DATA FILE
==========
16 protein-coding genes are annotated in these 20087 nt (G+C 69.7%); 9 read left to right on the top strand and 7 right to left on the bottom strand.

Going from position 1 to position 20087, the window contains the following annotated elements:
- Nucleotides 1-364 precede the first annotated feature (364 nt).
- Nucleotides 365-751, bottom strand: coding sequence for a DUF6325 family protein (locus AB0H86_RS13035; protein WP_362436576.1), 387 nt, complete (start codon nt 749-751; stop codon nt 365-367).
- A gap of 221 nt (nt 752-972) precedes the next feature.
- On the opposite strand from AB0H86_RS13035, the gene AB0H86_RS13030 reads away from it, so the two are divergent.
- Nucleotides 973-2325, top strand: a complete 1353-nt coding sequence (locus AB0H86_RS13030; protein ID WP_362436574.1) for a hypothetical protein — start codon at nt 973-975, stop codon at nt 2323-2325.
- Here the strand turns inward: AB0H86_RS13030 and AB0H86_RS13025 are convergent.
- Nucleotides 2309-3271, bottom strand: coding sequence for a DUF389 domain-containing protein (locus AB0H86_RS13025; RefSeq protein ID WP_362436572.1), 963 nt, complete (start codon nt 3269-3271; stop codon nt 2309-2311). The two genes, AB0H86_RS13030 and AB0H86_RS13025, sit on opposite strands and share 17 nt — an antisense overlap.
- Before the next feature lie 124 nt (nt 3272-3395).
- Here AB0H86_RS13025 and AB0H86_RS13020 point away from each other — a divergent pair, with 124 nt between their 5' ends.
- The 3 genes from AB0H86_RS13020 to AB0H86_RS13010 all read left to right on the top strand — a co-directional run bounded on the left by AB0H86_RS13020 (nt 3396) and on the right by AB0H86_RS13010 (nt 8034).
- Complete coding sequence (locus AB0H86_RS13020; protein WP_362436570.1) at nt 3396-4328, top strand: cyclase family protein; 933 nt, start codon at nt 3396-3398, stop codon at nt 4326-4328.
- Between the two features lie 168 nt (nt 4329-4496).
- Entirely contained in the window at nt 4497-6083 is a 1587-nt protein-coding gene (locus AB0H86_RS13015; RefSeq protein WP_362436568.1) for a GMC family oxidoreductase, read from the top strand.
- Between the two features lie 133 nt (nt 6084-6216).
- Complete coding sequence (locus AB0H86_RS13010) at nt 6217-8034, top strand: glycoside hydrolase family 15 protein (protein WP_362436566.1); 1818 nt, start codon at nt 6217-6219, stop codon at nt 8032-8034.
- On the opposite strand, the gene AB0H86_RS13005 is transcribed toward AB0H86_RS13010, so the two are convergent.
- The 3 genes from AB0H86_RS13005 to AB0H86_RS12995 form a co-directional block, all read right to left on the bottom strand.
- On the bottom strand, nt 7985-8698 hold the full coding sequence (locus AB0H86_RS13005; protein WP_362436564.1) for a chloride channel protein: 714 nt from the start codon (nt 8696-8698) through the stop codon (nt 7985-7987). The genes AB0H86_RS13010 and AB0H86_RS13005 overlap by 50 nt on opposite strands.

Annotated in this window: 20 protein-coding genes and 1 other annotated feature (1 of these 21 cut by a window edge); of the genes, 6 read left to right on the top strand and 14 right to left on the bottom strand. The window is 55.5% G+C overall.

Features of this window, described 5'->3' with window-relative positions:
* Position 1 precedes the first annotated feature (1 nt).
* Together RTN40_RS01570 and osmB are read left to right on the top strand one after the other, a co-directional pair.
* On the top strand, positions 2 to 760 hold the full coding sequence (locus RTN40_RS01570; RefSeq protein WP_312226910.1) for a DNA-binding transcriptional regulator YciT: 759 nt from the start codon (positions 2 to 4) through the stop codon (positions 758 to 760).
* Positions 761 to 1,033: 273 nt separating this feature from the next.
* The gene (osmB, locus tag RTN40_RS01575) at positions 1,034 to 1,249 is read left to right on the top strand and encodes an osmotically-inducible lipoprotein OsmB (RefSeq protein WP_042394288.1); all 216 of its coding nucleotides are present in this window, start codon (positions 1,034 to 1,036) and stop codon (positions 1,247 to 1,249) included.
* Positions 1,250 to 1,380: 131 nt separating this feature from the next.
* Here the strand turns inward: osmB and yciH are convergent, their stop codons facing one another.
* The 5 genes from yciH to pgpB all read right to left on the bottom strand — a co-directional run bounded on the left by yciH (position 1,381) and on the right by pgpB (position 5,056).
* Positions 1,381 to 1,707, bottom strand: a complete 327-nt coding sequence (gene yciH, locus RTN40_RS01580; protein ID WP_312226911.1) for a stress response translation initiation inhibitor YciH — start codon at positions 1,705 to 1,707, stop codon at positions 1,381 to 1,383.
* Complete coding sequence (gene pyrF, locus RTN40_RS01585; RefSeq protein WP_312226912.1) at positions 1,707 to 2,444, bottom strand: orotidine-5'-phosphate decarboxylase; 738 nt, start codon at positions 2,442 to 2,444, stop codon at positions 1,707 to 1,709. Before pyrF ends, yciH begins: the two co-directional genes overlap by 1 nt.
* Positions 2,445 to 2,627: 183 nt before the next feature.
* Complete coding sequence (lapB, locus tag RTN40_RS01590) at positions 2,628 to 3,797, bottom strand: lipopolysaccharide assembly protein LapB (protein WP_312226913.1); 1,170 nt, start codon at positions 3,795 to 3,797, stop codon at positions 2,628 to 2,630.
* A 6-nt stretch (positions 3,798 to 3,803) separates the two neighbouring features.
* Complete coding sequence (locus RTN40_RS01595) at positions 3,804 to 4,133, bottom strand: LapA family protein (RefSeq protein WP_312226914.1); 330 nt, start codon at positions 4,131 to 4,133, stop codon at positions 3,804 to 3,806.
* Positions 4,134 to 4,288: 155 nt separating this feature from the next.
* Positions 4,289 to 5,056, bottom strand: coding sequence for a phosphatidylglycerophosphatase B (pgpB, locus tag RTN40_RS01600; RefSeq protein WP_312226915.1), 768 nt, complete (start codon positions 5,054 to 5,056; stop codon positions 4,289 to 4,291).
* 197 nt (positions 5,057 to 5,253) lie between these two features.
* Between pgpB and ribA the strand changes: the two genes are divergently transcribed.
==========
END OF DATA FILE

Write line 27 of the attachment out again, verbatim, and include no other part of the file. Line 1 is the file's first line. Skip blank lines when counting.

* The gene (osmB, locus tag RTN40_RS01575) at positions 1,034 to 1,249 is read left to right on the top strand and encodes an osmotically-inducible lipoprotein OsmB (RefSeq protein WP_042394288.1); all 216 of its coding nucleotides are present in this window, start codon (positions 1,034 to 1,036) and stop codon (positions 1,247 to 1,249) included.